Another lesser problem with the 52W4500 is that just occasionally it takes its quest for sharpness a touch too far, leaving one or two moments where even a really pristine HD transfer can look a touch grainy, to an extent that doesn’t seem to be totally just a reflection of any grain that might be inherent to an HD transfer.
I should stress that MotionFlow 100Hz can cause smearing and edge glitches at is highest settings too, and finally I wasn’t completely blown away by the 52W4500’s standard definition pictures. The Bravia Engine 2 processing engine copes great if a standard def source is of a good innate quality, such as a high-level DVD transfer. But if you’re watching one of the many rather grubby looking Freeview broadcasts, the 52W4500 can slightly exaggerate any noise inherent to the source.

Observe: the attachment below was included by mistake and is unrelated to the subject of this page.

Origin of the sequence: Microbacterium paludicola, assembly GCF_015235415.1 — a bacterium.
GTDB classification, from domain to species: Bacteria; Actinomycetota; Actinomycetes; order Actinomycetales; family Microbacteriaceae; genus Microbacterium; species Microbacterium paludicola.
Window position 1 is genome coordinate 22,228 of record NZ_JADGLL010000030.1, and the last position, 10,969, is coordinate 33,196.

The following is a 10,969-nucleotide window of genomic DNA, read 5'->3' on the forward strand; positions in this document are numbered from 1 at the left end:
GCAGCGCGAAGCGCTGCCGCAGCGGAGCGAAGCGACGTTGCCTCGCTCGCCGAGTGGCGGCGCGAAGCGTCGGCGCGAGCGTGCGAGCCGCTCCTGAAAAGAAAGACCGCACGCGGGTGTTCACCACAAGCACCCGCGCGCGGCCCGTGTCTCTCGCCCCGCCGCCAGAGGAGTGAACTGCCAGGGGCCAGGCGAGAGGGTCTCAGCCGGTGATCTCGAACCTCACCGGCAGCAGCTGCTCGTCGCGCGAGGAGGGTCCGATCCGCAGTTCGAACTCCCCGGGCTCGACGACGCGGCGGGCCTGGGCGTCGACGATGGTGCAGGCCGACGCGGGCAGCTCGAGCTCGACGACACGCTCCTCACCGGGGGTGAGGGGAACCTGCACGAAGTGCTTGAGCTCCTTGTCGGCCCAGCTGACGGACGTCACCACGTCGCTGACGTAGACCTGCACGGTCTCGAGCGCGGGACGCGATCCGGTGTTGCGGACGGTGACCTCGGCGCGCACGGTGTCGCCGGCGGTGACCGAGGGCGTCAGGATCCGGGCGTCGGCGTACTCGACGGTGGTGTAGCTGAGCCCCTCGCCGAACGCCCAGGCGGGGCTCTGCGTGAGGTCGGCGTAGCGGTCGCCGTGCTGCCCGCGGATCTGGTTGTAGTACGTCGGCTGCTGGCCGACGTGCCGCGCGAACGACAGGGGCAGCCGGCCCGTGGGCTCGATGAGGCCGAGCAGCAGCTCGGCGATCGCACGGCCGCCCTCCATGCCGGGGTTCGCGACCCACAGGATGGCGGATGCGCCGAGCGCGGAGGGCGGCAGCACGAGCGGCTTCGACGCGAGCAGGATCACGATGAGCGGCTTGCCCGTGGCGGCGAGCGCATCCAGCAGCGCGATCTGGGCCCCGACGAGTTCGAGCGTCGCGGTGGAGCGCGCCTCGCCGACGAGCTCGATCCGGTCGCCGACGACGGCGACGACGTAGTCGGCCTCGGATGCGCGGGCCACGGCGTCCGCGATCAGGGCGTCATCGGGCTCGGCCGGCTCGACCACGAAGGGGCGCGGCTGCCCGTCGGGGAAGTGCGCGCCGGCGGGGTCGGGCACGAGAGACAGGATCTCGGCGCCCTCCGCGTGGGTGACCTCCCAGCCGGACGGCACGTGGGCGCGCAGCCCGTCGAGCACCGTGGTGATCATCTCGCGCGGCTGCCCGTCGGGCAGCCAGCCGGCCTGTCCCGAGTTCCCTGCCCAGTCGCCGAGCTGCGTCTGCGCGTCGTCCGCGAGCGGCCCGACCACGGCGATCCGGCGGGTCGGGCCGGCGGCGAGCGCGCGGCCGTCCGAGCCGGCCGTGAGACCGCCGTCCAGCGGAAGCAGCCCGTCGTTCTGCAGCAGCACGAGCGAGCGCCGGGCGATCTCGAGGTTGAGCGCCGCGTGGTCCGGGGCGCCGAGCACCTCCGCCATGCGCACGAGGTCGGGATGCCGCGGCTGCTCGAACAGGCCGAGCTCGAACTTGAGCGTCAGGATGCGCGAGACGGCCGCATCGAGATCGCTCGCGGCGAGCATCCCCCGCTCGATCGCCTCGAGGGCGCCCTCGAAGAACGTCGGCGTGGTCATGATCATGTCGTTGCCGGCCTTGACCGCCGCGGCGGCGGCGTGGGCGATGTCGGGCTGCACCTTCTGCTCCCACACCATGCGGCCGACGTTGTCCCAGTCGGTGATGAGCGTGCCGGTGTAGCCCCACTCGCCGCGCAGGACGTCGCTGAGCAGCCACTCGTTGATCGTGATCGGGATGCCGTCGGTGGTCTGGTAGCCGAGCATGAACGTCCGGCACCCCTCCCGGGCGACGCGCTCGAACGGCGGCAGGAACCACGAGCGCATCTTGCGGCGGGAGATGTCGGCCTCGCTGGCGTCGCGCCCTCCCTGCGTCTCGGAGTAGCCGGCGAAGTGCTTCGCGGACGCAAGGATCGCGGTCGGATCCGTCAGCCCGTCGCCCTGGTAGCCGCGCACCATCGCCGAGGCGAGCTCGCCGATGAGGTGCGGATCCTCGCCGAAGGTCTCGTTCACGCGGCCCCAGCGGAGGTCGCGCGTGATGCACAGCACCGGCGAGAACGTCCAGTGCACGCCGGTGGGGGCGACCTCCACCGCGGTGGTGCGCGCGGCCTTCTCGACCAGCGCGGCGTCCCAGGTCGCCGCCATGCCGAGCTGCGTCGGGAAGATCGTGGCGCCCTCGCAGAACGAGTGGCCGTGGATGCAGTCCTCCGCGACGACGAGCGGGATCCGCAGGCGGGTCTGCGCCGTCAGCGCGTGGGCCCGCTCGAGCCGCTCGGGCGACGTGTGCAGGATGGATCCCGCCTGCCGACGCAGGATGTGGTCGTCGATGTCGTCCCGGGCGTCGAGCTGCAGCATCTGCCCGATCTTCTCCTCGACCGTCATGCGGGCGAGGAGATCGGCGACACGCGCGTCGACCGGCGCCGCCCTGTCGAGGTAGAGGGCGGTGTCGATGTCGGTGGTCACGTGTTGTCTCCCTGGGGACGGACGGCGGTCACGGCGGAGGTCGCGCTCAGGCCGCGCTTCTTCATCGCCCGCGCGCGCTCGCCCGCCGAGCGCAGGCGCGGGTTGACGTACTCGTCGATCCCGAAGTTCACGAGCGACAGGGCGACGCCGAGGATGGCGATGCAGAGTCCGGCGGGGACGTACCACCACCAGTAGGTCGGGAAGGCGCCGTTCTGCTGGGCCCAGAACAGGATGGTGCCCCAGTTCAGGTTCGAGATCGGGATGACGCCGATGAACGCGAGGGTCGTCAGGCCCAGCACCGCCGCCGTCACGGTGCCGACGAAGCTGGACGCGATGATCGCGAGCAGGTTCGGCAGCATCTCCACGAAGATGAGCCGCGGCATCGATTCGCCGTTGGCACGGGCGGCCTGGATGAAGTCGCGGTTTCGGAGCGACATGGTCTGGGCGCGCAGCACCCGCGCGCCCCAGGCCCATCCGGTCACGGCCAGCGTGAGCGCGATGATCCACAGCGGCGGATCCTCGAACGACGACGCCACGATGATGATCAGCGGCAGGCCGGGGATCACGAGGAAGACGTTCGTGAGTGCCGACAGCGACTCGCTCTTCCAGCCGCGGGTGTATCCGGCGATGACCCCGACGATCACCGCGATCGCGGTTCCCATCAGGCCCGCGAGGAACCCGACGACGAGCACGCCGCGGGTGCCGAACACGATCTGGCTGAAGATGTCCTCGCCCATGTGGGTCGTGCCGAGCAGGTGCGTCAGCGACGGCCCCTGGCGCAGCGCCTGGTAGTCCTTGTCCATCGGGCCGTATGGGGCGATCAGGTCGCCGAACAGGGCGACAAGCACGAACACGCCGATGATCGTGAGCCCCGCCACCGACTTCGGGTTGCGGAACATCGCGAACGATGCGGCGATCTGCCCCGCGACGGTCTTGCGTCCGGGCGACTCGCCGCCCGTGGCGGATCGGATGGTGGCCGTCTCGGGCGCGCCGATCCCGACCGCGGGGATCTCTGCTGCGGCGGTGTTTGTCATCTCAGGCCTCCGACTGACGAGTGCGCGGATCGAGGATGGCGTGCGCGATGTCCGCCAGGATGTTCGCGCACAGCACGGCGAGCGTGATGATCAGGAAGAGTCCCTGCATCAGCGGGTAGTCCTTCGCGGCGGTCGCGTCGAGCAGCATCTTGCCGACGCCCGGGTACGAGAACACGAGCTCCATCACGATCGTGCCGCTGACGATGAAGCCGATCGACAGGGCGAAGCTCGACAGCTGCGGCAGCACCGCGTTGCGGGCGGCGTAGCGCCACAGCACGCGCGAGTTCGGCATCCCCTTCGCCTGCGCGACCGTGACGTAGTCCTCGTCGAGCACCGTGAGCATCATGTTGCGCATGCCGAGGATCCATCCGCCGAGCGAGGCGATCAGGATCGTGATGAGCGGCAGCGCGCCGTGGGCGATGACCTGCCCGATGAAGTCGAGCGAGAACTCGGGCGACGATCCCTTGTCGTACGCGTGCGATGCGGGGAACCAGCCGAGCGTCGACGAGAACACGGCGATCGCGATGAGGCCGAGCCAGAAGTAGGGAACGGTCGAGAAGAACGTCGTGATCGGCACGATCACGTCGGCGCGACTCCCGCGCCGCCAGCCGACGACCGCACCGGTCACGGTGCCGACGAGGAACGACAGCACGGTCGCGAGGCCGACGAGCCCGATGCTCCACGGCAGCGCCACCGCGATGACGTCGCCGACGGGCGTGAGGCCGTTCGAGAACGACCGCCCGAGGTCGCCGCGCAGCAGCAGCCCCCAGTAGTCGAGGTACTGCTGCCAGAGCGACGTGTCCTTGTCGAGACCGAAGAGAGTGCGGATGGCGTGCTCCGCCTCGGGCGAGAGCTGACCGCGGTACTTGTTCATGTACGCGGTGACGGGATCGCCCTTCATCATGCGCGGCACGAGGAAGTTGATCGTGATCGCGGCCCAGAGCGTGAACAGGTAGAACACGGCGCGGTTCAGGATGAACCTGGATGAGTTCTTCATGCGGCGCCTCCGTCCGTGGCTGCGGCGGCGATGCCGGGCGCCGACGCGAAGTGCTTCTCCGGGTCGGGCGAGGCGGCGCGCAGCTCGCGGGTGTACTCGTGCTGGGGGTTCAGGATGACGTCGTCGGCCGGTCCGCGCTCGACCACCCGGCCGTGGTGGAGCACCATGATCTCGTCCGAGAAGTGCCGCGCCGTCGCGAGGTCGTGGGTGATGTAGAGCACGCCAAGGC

First impressions of the 52W4500’s audio are a touch underwhelming, chiefly thanks to a surprising (given the TV’s size) lack of bass. But after playing around in the audio menus, a combination of choosing the Standard (rather than Dynamic) preset, deactivating the slightly disconcerting pseudo surround processing and setting a ‘Sound Booster’ to low, raised the set’s audio game to a much more satisfying level. Bass increases exponentially, for instance, yet it never overwhelms the set’s scintillating treble imaging and rich, clear, distortion-free vocal range.
The 52W4500 gets mighty close to being a bona fide big-screen superstar, it really does. And it’s not even all that expensive considering its combination of a huge size and Sony badging. But in the end those damn pools of grey light cropped up just often enough to turn a potential love affair into a case of ‘just good friends’.